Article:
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Can You Buy a Car Online?

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Online Car Shopping

Seventeen years into the 21st century, our entire marketplace has shifted. We’ve gone from driving to the nearest retail store to clicking a few buttons and having our items shipped to our front door. But what about the automotive industry? Brick-and-mortar car dealerships are still thriving in this day and age. But many consumers wonder—can you buy a car online?

The simple answer? Yes.

The complicated answer? It depends. While online car buying is a growing marketplace being used by dealerships, it’s not always commonplace.

At this point in time, there are two ways to buy your car online: direct online sales or dealership aggregators.

GM Vehicles: Chat with a sales rep

Direct Online Sales

Some car dealerships opt to hire online salespeople to make direct online sales to customers. This option is often listed on dealership websites as “Shop. Click. Drive.” With this method, you can get a quote from the dealership and often chat with an online representative to purchase your vehicle. Since you’re already on their website, you can browse the models and prices before even talking to a salesperson. Plus, you’re free to open a new tab and compare prices from other dealerships, too. Once you finance and purchase your vehicle online, you can sometimes arrange to have it delivered to your home. However, most dealerships will require that you come into the dealership to sign paperwork and pick up your keys.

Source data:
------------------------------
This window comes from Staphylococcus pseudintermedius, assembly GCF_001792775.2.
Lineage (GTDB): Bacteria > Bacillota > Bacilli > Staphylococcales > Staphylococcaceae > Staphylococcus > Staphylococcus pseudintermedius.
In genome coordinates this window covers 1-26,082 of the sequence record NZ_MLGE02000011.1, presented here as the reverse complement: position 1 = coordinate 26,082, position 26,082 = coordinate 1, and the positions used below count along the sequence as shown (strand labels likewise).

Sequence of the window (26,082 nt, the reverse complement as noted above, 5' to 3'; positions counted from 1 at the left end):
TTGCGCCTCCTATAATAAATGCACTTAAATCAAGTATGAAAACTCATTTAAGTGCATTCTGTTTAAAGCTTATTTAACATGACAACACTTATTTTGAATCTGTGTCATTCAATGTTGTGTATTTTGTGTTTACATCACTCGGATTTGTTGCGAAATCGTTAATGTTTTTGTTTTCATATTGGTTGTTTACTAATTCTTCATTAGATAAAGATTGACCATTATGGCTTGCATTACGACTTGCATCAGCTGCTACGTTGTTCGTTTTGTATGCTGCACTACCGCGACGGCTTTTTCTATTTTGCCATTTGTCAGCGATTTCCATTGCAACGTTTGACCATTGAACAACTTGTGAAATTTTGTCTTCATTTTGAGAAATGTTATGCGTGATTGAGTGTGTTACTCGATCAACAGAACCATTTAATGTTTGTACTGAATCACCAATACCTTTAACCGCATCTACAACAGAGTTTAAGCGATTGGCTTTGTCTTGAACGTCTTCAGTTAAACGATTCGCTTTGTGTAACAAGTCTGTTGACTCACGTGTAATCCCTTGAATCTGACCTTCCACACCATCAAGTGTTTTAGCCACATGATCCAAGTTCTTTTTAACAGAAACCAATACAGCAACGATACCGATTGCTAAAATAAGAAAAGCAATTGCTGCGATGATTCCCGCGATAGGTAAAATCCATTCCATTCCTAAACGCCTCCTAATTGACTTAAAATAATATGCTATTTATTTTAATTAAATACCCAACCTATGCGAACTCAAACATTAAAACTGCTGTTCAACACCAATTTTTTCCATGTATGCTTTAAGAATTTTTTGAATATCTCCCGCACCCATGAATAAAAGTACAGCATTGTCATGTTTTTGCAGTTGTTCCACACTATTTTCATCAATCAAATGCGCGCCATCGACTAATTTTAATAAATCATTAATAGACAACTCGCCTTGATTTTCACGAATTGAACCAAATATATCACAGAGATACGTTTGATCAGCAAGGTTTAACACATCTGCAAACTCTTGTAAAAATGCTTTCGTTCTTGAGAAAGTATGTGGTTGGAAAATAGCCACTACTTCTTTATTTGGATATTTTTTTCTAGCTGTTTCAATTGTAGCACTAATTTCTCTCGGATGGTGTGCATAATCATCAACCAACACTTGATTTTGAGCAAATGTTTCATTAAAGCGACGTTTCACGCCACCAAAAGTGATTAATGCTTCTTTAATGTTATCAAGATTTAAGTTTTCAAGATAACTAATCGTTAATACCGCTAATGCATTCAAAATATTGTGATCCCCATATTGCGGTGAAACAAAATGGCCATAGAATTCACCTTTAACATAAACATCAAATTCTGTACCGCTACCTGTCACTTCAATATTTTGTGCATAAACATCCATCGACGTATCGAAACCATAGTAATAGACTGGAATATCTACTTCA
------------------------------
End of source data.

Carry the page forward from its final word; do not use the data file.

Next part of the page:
Dealership Aggregators

Aggregators are basically online search engines for car dealership inventory. Websites like let you use their search engine to browse inventory across many dealerships at once, filtering your search by location. Dealerships can choose to add their inventory to an aggregator’s search engine for a higher volume of potential customers.

Trading In Your Vehicle? Estimate Its Value

While buying your car online may appeal to you, there are some negatives to the process. First, you can’t see the car before owning it. You may very well end up with chips in the paint, dents in the door, or some other feature or problem you would have noticed during a test drive.

No matter how you decide to buy your car, make sure you do some research before making a final decision. Even if you buy your car at the dealership, the internet can be a great resource for information before your visit.

Sources: DMV, BankRate